We get the lowdown as LA’s primo four-piece, firmly on their feet and with a tour underway, reach for musical highs and break new ground following the release of their essential third album, Heads Up.
Conceived on Valentine’s Day 2004, Warpaint as a band is now in its teenage years. For the most part, the first four years were spent carefully defining and redefining their sound through persistent hours of boundless jamming - a practice that naturally allowed them the collective freedom to originate and articulate an expansive yet distinctive song-scape.
Radiantly dark, graceful and broodingly intense, their debut EP, Exquisite Corpse, initially surfaced from the LA underground in 2008 with additional teamwork from Red Hot Chili Peppers guitarists John Frusciante and Josh Klinghoffer, and the band rapidly gained attention over the pond from UK-based label Rough Trade, releasing their first studio album, The Fool, in autumn 2010.
Since then, Warpaint have steadily evolved and distilled their aesthetic of ethereal guitar-driven, beat-laden art-rock and have subsequently released a further two studio albums, the eponymous Warpaint (2014) and most recently, last year’s Heads Up.
Guitarist catches up with the band at their Oxford O2 Academy gig for a backstage chat with founding members, guitarists Emily Kokal and Theresa Wayman, along with bass guitarist Jenny Lee Lindberg.
Jags vs Strats
Emily, you play some really interesting vintage guitars - what are they?
Emily Kokal: “I’ve got a ’66 Fender Jaguar fitted with a Mastery Bridge. There is something cool about the original sound, but you really have to work with it. There would be places on the neck where it was like a rodeo; I was always trying to wrangle this guitar and it would just change all over the place.
“I got these extra overtones and it had this kind of ping-y quality to it. We were opening for Sonic Youth and I was telling Thurston Moore about my problem and he was like, ‘I dunno, man - that sounds pretty cool to me!’”
Have you recorded with the Jaguar, as well as using it to play live?
Emily: “I didn’t actually record with the Jaguar on Exquisite Corpse and The Fool; I recorded all of that on a ’55 Strat. It’s the same year as one of John Frusciante’s Strats. He got me that guitar and the ’66 Jaguar. He’s a very generous guitar-giver! Some people think the Jag is his because he used it on the cover of a magazine. He borrowed it, then we borrowed it back!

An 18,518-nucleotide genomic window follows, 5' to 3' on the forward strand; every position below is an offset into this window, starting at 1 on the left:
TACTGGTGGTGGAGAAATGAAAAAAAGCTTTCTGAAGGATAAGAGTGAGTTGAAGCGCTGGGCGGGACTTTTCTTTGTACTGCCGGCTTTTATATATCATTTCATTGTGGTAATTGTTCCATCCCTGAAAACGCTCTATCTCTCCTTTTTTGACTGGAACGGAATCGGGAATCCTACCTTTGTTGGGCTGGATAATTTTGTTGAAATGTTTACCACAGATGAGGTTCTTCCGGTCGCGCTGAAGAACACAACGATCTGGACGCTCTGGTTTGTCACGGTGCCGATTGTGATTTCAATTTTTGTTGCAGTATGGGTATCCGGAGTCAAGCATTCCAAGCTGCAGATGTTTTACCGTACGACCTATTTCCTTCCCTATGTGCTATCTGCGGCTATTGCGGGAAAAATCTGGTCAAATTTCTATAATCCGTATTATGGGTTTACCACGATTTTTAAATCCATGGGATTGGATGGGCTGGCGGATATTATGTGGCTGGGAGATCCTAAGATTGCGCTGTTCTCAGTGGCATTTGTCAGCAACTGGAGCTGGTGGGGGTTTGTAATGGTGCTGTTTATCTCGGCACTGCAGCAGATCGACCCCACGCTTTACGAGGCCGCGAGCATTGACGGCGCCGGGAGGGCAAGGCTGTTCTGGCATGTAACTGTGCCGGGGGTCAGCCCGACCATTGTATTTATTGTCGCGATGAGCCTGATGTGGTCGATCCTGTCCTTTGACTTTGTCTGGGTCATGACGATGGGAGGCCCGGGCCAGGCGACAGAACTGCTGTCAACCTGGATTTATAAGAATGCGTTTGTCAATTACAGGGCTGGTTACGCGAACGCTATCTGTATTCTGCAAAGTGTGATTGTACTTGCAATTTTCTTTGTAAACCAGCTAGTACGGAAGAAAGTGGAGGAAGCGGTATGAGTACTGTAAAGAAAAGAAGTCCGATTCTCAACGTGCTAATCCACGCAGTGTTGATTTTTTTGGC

“He also gave me an old Martin acoustic of his. It’s really beautiful. I was always more of an acoustic guitar player and I didn’t have an electric guitar until I met John. When I first started playing electric guitar live, he always thought that I was reminding him of Bernard Sumner or Robert Smith.
“I still really love the Strat, but I’ve just gotten really used to the Jaguar. I love the warmth of the Jag and I feel that it’s a little bit harder to detect. That’s kind of my vibe a little bit more. I’m not quite as top-end or as loud as Theresa, and I also play it almost more like a melodic six-string bass or something - it works to sit somewhere kinda deep.”
No tone left unturned
Theresa, what can you tell us about your main Warpaint guitar?
Theresa Wayman: “It’s a ’66 Fender Mustang with Seymour Duncan pickups. Everything I played on the EP [Exquisite Corpse] was done using the Jaguar that Emily normally plays on stage.
“My own guitar, a Fender Musicmaster, that I’d always been playing before, got stolen. I actually bought the Mustang online because of the price point and the fact that it’s a decent guitar. I got really lucky and it’s just been great.
“Mustangs can have issues, like they’re notorious for going out of tune a lot, although mine doesn’t do that and it’s been set up well. I love the small neck, the low action - it really works for me. I didn’t realise until I got it how much I love the feel of a Mustang.
“They’re really smooth and somewhat easy to play. They feel buttery, but they don’t necessarily sound buttery. I’ve had to get a little bit creative; the tone isn’t easy and it can be hard to get them to sustain. I have to be somewhat melodic as well, so using modulation has helped a lot for making the less distorted tones sound a bit nicer and rounder.”
What effects pedals do you like to use?
Theresa: “For modulation, I have a Catalinbread Adineko. I use it like a chorus, but with a bit more vibe. It’s got a ‘Viscosity’ control - you feel like you’re taking the sound and really pulling at it. I really love that pedal a lot.
“I use two distortions so I can have one that’s always on, that’s a bit more mellow, and then one that’s for harsher moments. Using reverb is important, too. I just don’t like pokey guitar; pokey, dry guitar is not my thing.
“I kind of mess with the amounts of the Adineko that I put on in different songs so that there’s variation during the show, but I like to keep it pretty simple. I like how our band stays pretty organic and simple - just plug in and play.”
Emily: “Sometimes with pedals it’s really hard to just dial in a subtle amount of overdrive and still feel like it gives you body. I’ve got a Tube Screamer and it’s the best thing ever that I’ve found. I keep it on the whole set. It thickens the guitar sound, but you can still hear it - tightens it up.”
Jenny, you’ve become synonymous with your Rickenbacker bass - do you also like to use any other guitars?